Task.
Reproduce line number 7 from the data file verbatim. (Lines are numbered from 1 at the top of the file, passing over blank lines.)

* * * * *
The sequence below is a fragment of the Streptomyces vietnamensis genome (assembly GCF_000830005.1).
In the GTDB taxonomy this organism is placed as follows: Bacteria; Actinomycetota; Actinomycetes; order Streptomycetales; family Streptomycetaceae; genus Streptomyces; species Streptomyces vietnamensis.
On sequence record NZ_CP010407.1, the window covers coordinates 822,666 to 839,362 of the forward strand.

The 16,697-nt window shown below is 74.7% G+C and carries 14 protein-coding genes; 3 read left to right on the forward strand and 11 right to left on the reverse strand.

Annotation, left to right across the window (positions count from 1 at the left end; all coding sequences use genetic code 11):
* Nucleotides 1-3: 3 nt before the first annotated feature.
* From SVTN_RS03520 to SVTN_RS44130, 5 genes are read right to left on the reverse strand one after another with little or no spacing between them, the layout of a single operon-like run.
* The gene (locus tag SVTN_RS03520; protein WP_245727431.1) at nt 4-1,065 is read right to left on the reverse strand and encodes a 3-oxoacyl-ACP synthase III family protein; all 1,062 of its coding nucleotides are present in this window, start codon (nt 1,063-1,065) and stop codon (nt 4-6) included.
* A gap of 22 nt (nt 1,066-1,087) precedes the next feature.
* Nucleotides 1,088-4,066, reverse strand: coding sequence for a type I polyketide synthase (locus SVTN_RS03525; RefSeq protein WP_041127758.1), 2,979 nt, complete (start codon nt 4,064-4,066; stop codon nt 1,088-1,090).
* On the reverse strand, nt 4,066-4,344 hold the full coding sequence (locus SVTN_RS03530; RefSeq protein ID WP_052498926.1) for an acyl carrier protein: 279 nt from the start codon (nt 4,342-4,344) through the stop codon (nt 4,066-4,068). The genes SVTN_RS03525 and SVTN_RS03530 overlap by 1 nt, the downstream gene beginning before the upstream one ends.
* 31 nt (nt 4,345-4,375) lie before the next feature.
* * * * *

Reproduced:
* From SVTN_RS03520 to SVTN_RS44130, 5 genes are read right to left on the reverse strand one after another with little or no spacing between them, the layout of a single operon-like run.